I work alone in my basement, mostly on tasks that leave my mind partially or entirely free. Accordingly, I need something to prevent the un-engaged part(s) of my mind from over-analyzing every second of my life since I was born.

I listen to stories. Not books on tape; that would require too much attention – I listen to visual media, playing my favourite movies and shows over and over. I know them by heart so my brain can tune in and out as required by whatever task I’m doing, and the familiar sound of my TV friends’ voices keep me company through the solitary hours. (Don’t get me wrong – I totally love my job, not least because it allows me to listen to stories all day long!)

So yes, I listen to the entire 20-hour Harry Potter movie saga about 8 times a year. I am a proud nerd. (Here’s my DVD shelf in my work/music room.)


Spending so much time listening to movies has given me a wonderful appreciation for the power of music in storytelling. In many cases I haven’t actually watched the on-screen action for years, and when I do occasionally look up at the screen for a few moments, I am usually disappointed. The scenes conjured in my imagination by the music are far more exciting and alive than anything Hollywood’s cinematography or CGI can produce.

When creating a score, composers write particular music for specific characters; the technical term is “leitmotif” or “light motif”. This musical motif may highlight an aspect of their personality, origin, emotional state, or other important qualities that help flesh out the character’s behaviour and role in the plot. The same motif will reoccur, sometimes in different variations, whenever the character plays a part in the action, or is feeling the same way they felt the first time the music was played. Composers will often hint at what is coming by reintroducing a motif before the character actually appears on the screen, or when other characters are talking about her/him. If you’re not obsessed with music like me you may not notice it, but your subconscious is taking it in and heightening your enjoyment of the story.

And what’s the best part of any tall tale? Usually, the villain! A well-developed antagonist is the cornerstone of most enduring stories, and my favourite villains usually become so as a result of great music that deepens my understanding of them.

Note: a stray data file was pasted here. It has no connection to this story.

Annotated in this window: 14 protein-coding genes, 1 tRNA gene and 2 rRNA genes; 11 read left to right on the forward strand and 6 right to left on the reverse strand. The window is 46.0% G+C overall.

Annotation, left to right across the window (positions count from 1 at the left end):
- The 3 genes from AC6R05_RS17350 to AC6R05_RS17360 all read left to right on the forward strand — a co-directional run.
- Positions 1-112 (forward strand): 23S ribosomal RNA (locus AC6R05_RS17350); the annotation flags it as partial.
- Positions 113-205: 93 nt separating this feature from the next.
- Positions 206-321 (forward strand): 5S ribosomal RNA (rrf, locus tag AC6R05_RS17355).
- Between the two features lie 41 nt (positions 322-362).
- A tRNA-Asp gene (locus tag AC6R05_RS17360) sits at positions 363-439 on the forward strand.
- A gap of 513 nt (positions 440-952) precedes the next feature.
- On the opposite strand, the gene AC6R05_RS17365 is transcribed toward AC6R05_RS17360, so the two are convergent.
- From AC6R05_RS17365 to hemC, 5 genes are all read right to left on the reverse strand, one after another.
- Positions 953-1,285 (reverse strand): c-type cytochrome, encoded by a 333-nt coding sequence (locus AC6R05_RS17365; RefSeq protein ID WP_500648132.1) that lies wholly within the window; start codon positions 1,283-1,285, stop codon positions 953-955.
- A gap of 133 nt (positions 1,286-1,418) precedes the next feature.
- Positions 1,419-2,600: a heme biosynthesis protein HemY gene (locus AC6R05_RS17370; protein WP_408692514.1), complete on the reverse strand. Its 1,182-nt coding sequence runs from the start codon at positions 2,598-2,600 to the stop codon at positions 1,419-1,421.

Here are my top 5 favourite villain motifs, the best part of any soundtrack:

#5 The Goa’uld, from 90s sci-fi institution Stargate SG-1 (Joel Goldsmith)


I love 90s soundtracks! Their style is so distinct – cheesy and just a tiny bit rock ’n roll. This leitmotif is used across all 10 years of the show whenever the Goa’uld (galactic villains bent on total domination) come on the scene. Creepy descending string glissandi are used to let us know a scary dude with an inferiority complex has arrived, and the drums in the background convey the importance of his hierarchical relationship with his minions (of course this is all played through a synthesizer for that wonderful 90s flair).

#4 The Wolf, from Peter and the Wolf (Prokofiev)


This scared the living daylights out of me when I was a kid! The swelling cymbal roll behind the flickering semi-tone in the horns is perfectly calculated to give nightmares to kids of all ages.

#3 Darth Vader – the Imperial March (John Williams)


Effectively conjuring the fearful grandeur and might of Vader, the three repeated trombone notes that begin the theme are like a fanfare but also evoke some kind of alarm bell letting the listener know someone bad is coming. The snare drum lets us know he carries the authority of the military establishment, and the wild intervals of the motif give us a clue as to the emotional turmoil under that shiny black helmet.

#2 Professor Umbridge, from the Harry Potter franchise (John Williams)


This theme is just pure magic – the jumpy octaves in the bells and strings perfectly illustrate the fussy mid-50s Umbridge’s ridiculous way of attempting to carry herself like a girl – trying to be cute and sweet but actually ending up brash and heavy (hence the lumbering bass accompaniment), not fooling anyone as to the warty toad under the façade. This music is so incredibly annoying, just like Umbridge! The brass and string call-answer that follows is reminiscent of the circus, further ridiculing her behaviour. Prof. Umbridge is one the Harry Potter series’ best-drawn characters, and the combination of Imelda Staunton’s flawless portrayal and Williams’ leitmotif highlighting her most irritating character traits elates me every time I hear this film.

#1 The Orcs from Lord of the Rings (Howard Shore)


Probably partly cause I love anything in 5/4 meter, but the way this music evokes the dirty industrial character of the orcs is just perfect. The unsettling 5/4 pulse with the trombone theme played over it in an irregular timing makes it feel ferocious and grimy. The metallic pounding effect is achieved by hammering metal plates and jangling chains over the wires and soundboard of a piano (a method that might make pianists cringe, but what a cool sound!). The sound of these metal implements in the music helps the orcs’ weapons jump right off the screen; I can almost feel the rusty blades against my skin as I cringe in fear for the Fellowship of the Ring.